ii. Too often the first response of the church has been to resist and oppose changes in the law enacted by secular governments as a way of ‘protecting’ marriage. Too often absent, has been a first response of looking at ourselves – how church practice and beliefs around sex and marriage have been profoundly formed by Western individualism and consumerism. It is when the church practices sex and marriage well that it will have most impact, not when it takes the Christendom option in a post-Christendom culture of fighting and losing legal battles in the courts.
iii. Almost finally! – there is a need to combine teaching and practicing that vision with listening to people who do not fit within modern church assumptions about the default best option being heterosexual marriage with 2.2 children; singles, people with same-sex attraction, people self-identifying as LBGT+ etc.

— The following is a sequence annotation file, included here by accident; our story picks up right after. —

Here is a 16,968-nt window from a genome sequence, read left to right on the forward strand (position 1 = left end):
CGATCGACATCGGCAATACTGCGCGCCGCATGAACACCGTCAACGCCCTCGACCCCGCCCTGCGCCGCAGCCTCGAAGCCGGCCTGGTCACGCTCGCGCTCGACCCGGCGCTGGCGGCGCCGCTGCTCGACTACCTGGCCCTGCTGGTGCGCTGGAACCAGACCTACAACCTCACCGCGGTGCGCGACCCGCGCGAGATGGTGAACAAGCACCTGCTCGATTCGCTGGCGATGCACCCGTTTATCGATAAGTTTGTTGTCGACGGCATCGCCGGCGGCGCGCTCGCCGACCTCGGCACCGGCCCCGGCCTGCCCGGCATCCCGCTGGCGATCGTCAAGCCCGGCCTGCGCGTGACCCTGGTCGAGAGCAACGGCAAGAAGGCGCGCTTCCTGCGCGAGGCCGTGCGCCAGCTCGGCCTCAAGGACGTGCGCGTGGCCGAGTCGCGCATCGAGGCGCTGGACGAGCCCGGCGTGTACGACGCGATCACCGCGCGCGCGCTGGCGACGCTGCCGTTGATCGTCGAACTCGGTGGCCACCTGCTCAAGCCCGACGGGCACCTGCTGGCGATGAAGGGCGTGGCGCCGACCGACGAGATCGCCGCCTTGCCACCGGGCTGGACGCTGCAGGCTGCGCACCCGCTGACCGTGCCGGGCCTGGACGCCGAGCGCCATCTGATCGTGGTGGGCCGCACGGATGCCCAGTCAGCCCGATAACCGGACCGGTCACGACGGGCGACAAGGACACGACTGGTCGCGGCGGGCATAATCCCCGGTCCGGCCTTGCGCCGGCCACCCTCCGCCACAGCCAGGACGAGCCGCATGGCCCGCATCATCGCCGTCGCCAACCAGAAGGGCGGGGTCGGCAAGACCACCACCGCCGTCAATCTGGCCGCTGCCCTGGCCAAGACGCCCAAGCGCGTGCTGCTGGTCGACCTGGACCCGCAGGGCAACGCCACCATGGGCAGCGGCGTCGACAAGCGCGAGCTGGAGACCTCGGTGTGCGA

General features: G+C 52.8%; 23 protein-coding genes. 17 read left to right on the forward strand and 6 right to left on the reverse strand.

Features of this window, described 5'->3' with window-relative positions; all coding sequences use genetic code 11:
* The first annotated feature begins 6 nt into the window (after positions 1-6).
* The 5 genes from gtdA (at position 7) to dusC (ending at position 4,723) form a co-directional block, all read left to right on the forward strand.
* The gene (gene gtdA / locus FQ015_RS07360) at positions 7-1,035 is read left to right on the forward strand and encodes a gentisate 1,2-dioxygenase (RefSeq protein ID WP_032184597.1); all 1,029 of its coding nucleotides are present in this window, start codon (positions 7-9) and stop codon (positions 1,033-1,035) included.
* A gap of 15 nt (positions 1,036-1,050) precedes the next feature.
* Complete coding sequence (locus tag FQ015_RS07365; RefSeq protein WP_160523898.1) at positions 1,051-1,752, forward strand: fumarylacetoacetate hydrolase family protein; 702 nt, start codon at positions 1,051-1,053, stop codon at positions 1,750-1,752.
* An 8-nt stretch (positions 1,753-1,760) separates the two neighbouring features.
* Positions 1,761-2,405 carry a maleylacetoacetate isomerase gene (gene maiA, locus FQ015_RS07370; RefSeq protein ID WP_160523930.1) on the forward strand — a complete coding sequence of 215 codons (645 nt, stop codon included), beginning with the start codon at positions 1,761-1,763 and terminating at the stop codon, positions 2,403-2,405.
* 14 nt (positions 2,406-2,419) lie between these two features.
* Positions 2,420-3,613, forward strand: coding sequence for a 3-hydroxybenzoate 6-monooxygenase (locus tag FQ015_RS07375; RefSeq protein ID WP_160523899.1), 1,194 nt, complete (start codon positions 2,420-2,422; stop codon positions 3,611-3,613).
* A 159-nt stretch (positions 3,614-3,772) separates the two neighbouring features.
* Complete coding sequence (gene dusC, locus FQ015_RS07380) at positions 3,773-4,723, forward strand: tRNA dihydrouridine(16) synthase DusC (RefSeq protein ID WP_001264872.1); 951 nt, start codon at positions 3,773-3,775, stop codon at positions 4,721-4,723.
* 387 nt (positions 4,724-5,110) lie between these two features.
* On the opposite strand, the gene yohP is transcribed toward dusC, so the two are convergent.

iv. Finally finally – let’s return to the Song of Songs. The two lovers are ‘perfect’ – their pristine love captured in beautiful lyrics. We don’t read of them getting older. We don’t read of imperfect lovers making mistakes and failing to love well. Theirs is a wonderful picture of idealised love. It both gives us an inspiring vision and reminds us that our lives and relationships are inevitably marked by sin and selfishness, and our sexual lives are no different. So in all our thinking and teaching about an ideal Christian vision for love, sex and marriage, we also need to practice forgiveness, compassion and tons of grace.
Comments, as ever, welcome.